In this study, we utilized optical brain imaging on the prefrontal cortex, which is known to be involved in higher cognitive processes such as working memory, attention, and executive function. Our goal for determining a generalized location from which to measure cognitive workload was decided a priori based on previous literature, and selected as the left dorsolateral prefrontal cortex. This method was beneficial in that analysis of workload between sessions to determine the next training level for the neuroadaptive group could be done immediately; however, our findings indicated that each task also had task-specific hemodynamic correlations with workload. These results can inform more effective neuroadaptive training in the future, and also help to refine the search for truly generalizable cognitive workload measures.

Regarding the specific flight simulator tasks used, design limitations and prior participants experience may have influenced the results. We utilized a low fidelity flight simulator with two hand controllers for participants that have no experience piloting. Initial differences in understanding the mechanics of flight, manual dexterity, and video game experience could have caused shifts in starting ability and ease of learning a novel skill, but were not recorded beforehand. The experimental design of the three tasks used and the necessity of creating a wide range of difficulty levels may have also exacerbated the difficulty of skill acquisition over a relatively short, four-session study. For example, in the landing task which required two-handed coordination of unfamiliar controls, the ability to alter speeds and turn the plane was limited in earlier levels as a form of autopilot. As training levels increased, these controls were returned to the participants. However, this could be considered as altering the task itself, even as the goal of landing and flying smoothly remained the same. The method of presenting limited segments of a complex task is known as part-task training (Wickens et al., 2013), although in this case elements were cumulatively added rather than trained separately. Training for this study was expediated as compared to a more formal learning environment, so it is possible that the full benefits of part-task training were not seen here.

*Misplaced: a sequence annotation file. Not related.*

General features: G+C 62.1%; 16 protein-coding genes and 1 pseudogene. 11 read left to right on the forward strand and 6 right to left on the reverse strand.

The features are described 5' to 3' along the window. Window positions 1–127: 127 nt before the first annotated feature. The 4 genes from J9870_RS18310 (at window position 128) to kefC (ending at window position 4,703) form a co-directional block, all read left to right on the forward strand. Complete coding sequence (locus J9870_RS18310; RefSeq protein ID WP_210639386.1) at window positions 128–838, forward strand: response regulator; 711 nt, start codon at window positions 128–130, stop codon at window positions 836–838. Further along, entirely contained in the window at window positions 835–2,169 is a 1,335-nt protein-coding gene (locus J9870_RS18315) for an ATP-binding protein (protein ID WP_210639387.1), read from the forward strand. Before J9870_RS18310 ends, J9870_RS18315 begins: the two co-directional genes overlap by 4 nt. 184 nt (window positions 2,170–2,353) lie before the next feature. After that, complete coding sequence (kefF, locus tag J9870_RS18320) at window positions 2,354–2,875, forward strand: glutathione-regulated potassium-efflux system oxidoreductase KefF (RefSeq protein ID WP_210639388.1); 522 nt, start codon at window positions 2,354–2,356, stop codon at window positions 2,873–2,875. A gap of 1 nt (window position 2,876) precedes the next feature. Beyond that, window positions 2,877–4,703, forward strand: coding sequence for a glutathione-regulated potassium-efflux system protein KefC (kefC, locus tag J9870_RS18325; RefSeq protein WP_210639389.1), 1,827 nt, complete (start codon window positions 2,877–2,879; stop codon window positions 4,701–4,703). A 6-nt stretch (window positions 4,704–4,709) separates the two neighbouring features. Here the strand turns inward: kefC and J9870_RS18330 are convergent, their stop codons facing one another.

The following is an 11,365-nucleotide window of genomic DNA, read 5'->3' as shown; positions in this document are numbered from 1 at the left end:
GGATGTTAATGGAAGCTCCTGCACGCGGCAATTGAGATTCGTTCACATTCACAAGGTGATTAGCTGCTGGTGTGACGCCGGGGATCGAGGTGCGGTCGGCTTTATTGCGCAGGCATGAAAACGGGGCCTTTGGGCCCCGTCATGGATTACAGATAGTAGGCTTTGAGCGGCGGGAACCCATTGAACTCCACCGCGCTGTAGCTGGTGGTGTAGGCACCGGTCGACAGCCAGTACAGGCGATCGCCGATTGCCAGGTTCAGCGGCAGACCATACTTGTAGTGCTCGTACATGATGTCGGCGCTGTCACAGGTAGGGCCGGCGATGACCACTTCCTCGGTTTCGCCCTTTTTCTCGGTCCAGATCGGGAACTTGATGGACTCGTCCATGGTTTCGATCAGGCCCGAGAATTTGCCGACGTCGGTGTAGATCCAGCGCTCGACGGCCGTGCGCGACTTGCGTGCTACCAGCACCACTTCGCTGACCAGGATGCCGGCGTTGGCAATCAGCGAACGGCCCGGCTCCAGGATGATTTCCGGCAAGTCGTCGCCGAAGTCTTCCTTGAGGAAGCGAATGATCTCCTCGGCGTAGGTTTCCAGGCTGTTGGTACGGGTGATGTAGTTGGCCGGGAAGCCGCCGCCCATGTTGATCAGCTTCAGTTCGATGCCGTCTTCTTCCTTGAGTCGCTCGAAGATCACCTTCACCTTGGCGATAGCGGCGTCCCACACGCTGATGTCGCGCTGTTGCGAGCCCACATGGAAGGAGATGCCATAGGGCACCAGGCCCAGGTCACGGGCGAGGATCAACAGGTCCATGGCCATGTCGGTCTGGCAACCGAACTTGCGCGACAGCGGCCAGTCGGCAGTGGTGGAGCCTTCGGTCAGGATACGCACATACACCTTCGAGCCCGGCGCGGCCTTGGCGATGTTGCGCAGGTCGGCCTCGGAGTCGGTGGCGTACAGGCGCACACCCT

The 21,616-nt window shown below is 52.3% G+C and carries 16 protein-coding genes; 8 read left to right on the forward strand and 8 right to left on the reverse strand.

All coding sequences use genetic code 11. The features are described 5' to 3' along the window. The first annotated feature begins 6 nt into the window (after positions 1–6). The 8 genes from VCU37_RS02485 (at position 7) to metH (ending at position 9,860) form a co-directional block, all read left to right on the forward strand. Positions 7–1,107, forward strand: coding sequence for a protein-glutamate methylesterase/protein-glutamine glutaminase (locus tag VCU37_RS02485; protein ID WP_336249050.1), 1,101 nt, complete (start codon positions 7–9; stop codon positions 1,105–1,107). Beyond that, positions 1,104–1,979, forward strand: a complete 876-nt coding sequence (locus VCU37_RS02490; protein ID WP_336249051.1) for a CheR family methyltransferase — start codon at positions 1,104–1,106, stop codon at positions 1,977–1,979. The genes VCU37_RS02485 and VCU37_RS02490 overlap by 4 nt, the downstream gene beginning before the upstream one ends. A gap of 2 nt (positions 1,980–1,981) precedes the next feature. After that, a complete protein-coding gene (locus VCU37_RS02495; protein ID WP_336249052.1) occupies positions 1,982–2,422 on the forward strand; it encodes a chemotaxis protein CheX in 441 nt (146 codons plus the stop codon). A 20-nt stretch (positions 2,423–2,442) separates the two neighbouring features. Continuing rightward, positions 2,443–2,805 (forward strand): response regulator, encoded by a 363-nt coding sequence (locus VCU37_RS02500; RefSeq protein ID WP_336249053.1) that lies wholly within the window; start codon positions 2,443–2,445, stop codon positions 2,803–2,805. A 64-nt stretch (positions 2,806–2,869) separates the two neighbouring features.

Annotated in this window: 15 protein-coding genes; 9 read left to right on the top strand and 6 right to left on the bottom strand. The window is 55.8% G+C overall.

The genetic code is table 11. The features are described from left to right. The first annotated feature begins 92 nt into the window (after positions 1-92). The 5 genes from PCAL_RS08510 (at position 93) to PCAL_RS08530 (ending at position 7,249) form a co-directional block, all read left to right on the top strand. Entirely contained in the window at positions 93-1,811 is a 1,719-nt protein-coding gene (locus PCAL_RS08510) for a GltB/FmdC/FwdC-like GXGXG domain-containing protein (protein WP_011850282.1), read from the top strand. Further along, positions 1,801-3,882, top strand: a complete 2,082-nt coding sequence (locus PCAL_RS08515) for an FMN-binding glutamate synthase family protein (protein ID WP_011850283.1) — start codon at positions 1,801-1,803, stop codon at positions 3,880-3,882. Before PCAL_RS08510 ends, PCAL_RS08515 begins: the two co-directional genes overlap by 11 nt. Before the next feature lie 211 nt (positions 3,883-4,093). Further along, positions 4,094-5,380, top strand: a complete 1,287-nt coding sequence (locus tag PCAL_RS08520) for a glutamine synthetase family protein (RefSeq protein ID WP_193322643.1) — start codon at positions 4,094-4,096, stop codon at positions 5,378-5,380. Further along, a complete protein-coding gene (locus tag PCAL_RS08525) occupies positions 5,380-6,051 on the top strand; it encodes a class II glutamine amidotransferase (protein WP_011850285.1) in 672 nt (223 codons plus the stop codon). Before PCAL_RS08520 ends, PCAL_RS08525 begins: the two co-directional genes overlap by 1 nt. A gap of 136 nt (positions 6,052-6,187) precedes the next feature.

Also important to consider is the number of total difficulty levels for each task, which ranged from seven to nine. If participants improved each session on a task but only went up a single level, the higher training levels would never be reached in our limited time. Thus, we designed both the control and neuroadaptive progression flowcharts to allow for level skipping in the case of exemplary performance or optimal workload. Unfortunately, the skipping of levels may have had unintended effects on learning, as new aspects of the controls may have been introduced before previous ones are learned. We accepted this concession in the experimental design to identify potential contrast between control and neuroadaptive groups, but ideally we would extend the length of the experiment to avoid these concerns in the future.

Some performance measures were challenging to obtain due to task limitations and the difficulty of flying without prior experience. Situation awareness was graded based on questions correctly answered, but on early levels with only three questions the difference between zero or one wrong answer is 33%, which has a large effect on final score. In the landing task, actually landing a plane without crashing or damaging the aircraft at higher levels when autopilot is not engaged is very difficult, making measures of true success unreliable. All participants were informed to land within certain parameters of speed and location, but very few were able to. The virtual plane used during the landing task was also very different than the one used in the ring task. In the ring task a fighter jet with high sensitivity to the controls was used in order to allow participants to fly the challenging ring course, but the change in controls between tasks may have added confusion or made learning more difficult than focusing on a single plane. Improvements to the tasks itself in the future could allow for more cohesive training overall, as well as simply using only a single task in one experiment.